The problem with the school lunches for me is the main course part of the lunch.  I'm not a fan of the everything comes in a package kind of lunch.  I know how much salt and preservatives are in those. The only kind of sandwich my son really loves is peanut butter and banana.  Great for home, banned from school.  He doesn't really like lunch meats (though he will eat one of those sandwiches once in a while) so the traditional sandwich takes a backseat.  At home we eat a lot of hot lunches, grilled cheese, tomato soup, chicken noodle soup, macaroni, mini pizzas, etc.  Some of those I know I can make and heat and send in a thermos (provided the thermos doesn't leak everywhere).
I know I'm not the only mom struggling for good solutions here.  I'd love to hear what other moms have come up with.  As we find winning lunches, I'll post them on this blog, hoping to help inspire some of the rest of you.  I'd love to hear what winning lunches you have in the comments section too!

Day 1 Lunch
-hummus and pita bread
-sliced strawberries
-vanilla yogurt
-dried fruit snacks
-orange juice

Friday, September 3, 2010

Discipline: The Big D in Parenting

Anna, a friend and fellow clever mama in her own right requested that I post something about discipline.  "gulp" - confession time:  I have cleverly avoided writing on this topic for one reason and one reason only - the thought of someone saying, "SHE is writing about discipline, but I saw her kids (fill in the blank)".  Let me first say that I am clearly not an expert at discipline.  My children have been known to have the occassional temper tantrum in the store.  They don't always listen and do as they are told.  They will balk at cleaning up their toys.  They are kids.  Not perfect kids, just kids.
On the other hand, aren't we all just moms of kids.  Don't we all deal with these things.  Isn't one of my goals in writing on parenting to share in the challenges of it and admit that we aren't perfect, we just do the best we can?  Right.  So here it is, my thoughts on discipline.
Discipline roots itself in the word "disciple" which means to teach.  Unfortunately many get caught up in the negative aspect of discipline equaling it to punishment.   Yes, consequence (notice I said consequence and not punishment) is a big part of discipline but that is not all that it is.  I think the clearest way I can talk about behavior is to let you know what works best for us.

Consistency - be consistent with your expectations of your children.  Also be consistant with the consequences
Clarity - let your kids know your expectations of any given situation at any given time.  A visit to the grocery store works so much better if I review my expectations before we get there
Consequence - logical consequences are great.  Clearly defined 'time outs' and 'time to thinks' are wonderful too. 
Quality Time - my kids are so much better behaved when they are having real quality time with both of us
Responsibility - lay out what they are responsible for and praise them for it - give them a little responsibility too (age appropriate of course) they need it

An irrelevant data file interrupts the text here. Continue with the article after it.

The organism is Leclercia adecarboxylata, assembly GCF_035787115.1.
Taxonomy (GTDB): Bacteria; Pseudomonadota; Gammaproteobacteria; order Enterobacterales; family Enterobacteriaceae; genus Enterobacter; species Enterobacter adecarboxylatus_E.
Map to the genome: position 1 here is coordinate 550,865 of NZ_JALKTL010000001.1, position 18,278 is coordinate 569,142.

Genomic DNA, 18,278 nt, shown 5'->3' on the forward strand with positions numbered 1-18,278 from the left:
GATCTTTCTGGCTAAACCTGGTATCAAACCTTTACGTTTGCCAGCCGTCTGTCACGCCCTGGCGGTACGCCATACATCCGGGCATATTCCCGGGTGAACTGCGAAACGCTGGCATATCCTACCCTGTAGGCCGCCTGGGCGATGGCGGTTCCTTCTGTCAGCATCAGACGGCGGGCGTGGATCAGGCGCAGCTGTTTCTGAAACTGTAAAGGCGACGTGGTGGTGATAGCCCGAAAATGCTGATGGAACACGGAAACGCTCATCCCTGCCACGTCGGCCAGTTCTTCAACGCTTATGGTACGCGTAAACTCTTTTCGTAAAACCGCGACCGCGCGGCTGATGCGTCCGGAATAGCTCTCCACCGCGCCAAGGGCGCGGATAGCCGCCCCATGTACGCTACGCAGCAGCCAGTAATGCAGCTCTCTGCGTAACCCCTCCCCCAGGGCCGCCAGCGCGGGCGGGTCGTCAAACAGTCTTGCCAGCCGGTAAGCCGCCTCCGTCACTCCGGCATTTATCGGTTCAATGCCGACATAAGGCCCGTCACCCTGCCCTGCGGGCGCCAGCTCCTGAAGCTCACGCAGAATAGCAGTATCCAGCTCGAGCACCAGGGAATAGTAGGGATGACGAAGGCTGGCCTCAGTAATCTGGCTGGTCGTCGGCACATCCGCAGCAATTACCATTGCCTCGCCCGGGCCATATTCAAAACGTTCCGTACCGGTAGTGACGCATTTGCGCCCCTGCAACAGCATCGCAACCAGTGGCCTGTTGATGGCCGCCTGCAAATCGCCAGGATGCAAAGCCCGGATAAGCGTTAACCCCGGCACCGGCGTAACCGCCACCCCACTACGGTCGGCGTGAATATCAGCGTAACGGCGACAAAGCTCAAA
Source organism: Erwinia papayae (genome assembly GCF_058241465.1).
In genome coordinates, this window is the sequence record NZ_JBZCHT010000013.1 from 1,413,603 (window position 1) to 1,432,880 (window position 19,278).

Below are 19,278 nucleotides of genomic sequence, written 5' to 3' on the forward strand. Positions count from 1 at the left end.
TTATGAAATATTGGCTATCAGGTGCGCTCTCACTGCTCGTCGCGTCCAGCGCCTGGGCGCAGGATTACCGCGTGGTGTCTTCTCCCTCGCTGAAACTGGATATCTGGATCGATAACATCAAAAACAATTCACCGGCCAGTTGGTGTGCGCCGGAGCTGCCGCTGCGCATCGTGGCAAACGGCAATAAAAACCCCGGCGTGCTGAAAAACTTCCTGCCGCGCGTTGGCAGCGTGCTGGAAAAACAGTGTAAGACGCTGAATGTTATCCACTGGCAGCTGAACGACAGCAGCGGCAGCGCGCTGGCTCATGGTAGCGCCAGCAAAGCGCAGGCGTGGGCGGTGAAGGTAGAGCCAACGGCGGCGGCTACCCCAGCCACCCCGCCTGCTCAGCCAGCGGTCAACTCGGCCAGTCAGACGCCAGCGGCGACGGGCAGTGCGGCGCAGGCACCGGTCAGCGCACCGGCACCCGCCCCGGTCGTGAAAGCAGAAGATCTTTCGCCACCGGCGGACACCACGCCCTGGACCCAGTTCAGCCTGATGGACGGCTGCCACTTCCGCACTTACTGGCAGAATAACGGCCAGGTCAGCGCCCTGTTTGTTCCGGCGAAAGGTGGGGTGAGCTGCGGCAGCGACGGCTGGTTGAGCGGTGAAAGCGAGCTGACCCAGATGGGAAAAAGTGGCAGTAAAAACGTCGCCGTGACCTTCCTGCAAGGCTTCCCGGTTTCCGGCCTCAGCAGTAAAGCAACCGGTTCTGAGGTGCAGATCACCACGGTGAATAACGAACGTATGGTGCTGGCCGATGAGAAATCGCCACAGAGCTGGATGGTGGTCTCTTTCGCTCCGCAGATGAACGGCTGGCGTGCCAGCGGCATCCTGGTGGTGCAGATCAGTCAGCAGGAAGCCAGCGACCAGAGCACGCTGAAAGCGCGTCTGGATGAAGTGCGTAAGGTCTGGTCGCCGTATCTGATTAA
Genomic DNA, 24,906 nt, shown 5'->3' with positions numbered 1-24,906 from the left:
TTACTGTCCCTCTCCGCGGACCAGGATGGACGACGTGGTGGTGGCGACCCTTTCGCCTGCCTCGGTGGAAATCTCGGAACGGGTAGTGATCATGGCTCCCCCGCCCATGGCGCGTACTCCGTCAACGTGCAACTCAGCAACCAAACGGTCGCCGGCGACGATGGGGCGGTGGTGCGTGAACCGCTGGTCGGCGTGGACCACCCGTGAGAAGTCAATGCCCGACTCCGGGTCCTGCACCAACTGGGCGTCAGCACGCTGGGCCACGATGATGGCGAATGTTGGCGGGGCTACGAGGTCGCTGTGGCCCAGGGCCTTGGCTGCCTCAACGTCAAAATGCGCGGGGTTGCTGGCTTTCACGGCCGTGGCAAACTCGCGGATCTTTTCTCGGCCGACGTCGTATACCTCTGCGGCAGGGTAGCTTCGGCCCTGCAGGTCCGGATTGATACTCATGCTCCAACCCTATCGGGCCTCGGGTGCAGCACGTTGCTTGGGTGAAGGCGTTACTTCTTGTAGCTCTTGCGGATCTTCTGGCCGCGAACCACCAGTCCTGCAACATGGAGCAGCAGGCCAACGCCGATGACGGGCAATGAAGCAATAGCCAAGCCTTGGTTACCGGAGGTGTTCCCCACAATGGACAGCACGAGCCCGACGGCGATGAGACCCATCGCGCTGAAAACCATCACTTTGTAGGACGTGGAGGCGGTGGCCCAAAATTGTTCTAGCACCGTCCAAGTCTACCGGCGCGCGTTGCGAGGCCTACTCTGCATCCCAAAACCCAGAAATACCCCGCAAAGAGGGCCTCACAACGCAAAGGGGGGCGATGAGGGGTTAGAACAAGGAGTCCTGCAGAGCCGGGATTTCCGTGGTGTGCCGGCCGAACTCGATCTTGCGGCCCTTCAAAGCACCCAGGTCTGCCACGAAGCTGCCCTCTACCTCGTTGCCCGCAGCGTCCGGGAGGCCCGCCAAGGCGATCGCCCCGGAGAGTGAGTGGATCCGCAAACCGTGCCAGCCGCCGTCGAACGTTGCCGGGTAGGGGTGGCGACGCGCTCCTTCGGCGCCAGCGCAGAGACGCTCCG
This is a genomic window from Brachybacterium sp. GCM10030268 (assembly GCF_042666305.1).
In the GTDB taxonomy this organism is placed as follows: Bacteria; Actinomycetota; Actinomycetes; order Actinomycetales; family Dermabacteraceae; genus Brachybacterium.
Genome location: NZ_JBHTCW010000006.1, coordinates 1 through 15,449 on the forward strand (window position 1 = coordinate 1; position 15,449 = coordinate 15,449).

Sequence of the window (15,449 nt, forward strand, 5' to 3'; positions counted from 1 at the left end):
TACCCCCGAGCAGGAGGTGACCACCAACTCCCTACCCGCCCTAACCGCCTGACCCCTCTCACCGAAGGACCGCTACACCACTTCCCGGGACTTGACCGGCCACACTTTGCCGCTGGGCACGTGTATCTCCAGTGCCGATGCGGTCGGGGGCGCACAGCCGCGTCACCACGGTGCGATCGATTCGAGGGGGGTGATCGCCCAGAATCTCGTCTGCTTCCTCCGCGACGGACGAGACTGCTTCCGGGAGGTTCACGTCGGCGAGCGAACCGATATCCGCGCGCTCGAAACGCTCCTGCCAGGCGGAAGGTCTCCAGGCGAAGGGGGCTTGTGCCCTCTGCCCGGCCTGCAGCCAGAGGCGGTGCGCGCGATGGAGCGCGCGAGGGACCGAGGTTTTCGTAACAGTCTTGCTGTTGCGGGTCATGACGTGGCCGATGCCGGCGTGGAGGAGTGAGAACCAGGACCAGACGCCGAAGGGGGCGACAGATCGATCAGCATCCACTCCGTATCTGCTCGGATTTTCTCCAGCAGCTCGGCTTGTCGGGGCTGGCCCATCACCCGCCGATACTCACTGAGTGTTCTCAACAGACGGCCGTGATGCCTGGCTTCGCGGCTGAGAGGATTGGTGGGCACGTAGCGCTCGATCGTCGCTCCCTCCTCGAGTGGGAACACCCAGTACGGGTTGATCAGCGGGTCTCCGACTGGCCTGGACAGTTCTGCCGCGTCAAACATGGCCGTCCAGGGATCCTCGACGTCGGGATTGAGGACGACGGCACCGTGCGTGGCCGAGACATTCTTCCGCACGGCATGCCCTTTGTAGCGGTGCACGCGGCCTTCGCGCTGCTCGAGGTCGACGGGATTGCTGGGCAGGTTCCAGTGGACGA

Respect - aka the Golden Rule - Treat others as you want to be treated yourself.  Also, you don't speak to adults the same way you would another child
Accountability - say what you mean to your kids and keep your word.  It does your child no good to threaten them if they know you won't follow through - in the same way they need to be held accountable for their actions (or in-actions)

Yes, I've done that! 
I do take away toys and other privileges from my children.  If they don't clean up their stuff, mama will and it will go into the basement or into my closet until they have earned the privilege of that toy again.

No is word worth saying!
Nothing drives me crazier than people who don't believe in saying 'no' to children.  They need to know the word 'no'.  They crave boundaries. Remember, kids who have been told 'no' know what 'no' means.  This makes them more likely to use the word 'no' in the future.  (no to drugs, no to promiscuity, no to smoking...)

People whose parenting opinions I admire:

Dr. Phil - yep, I like his style.  He has some real solid, sensible advice for us parents.  He's raised 2 kids of his own.
The Supernanny - She has a wonderful, hands-on, involved approach available for parents.  I've used it, it works
Barbara Coloroso - if you haven't heard her you need to take a look into her work.  She knows kids really well.
Ron Morrish - another parenting expert with sensible advice and methods

My 2 cents on spanking
I do my best to NOT spank my kids.  Here's why.  I've found physical punishment makes them more physical themselves.  I do not want my kids to be afraid of me.  I do not want to use a consequence out of anger.  I know there are those who will argue that proper spankings are given when you have had time to cool off.  I know I can do better than that.  How can I tell them hitting isn't okay if I'm hitting them myself?

So there you have it.  When I'm doing all of these things in parenting, my kids are happier and much better behaved.  I know when their behavior is off, the first place I need to look at it myself.



We'd love to hear from you. Email us with your feedback, suggestions and general blog love at